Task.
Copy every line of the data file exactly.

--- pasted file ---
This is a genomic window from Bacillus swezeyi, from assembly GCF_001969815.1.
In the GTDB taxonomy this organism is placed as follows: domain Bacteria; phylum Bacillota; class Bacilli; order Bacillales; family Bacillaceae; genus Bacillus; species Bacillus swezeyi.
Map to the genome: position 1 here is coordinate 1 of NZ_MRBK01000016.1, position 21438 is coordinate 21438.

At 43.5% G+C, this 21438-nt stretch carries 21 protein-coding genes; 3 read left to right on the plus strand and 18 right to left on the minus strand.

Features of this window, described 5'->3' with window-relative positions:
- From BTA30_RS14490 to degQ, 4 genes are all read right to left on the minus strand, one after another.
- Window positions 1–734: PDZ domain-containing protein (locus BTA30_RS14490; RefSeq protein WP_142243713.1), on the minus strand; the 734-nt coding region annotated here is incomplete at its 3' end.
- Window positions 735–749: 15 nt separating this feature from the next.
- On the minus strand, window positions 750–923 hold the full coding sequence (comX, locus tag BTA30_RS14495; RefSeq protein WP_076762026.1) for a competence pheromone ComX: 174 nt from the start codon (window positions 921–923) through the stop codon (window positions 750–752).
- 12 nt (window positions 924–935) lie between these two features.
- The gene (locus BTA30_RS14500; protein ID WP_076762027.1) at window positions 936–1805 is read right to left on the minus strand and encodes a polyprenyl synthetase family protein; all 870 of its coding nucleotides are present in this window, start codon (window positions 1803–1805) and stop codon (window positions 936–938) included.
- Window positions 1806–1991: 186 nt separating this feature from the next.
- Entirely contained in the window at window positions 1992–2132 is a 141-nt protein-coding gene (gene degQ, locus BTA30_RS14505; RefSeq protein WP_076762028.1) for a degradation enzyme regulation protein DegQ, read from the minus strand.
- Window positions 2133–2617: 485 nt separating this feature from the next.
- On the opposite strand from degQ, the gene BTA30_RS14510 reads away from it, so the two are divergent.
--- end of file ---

This is a genomic window from Bacillus swezeyi, from assembly GCF_001969815.1.
In the GTDB taxonomy this organism is placed as follows: domain Bacteria; phylum Bacillota; class Bacilli; order Bacillales; family Bacillaceae; genus Bacillus; species Bacillus swezeyi.
Map to the genome: position 1 here is coordinate 1 of NZ_MRBK01000016.1, position 21438 is coordinate 21438.

At 43.5% G+C, this 21438-nt stretch carries 21 protein-coding genes; 3 read left to right on the plus strand and 18 right to left on the minus strand.

Features of this window, described 5'->3' with window-relative positions:
- From BTA30_RS14490 to degQ, 4 genes are all read right to left on the minus strand, one after another.
- Window positions 1–734: PDZ domain-containing protein (locus BTA30_RS14490; RefSeq protein WP_142243713.1), on the minus strand; the 734-nt coding region annotated here is incomplete at its 3' end.
- Window positions 735–749: 15 nt separating this feature from the next.
- On the minus strand, window positions 750–923 hold the full coding sequence (comX, locus tag BTA30_RS14495; RefSeq protein WP_076762026.1) for a competence pheromone ComX: 174 nt from the start codon (window positions 921–923) through the stop codon (window positions 750–752).
- 12 nt (window positions 924–935) lie between these two features.
- The gene (locus BTA30_RS14500; protein ID WP_076762027.1) at window positions 936–1805 is read right to left on the minus strand and encodes a polyprenyl synthetase family protein; all 870 of its coding nucleotides are present in this window, start codon (window positions 1803–1805) and stop codon (window positions 936–938) included.
- Window positions 1806–1991: 186 nt separating this feature from the next.
- Entirely contained in the window at window positions 1992–2132 is a 141-nt protein-coding gene (gene degQ, locus BTA30_RS14505; RefSeq protein WP_076762028.1) for a degradation enzyme regulation protein DegQ, read from the minus strand.
- Window positions 2133–2617: 485 nt separating this feature from the next.
- On the opposite strand from degQ, the gene BTA30_RS14510 reads away from it, so the two are divergent.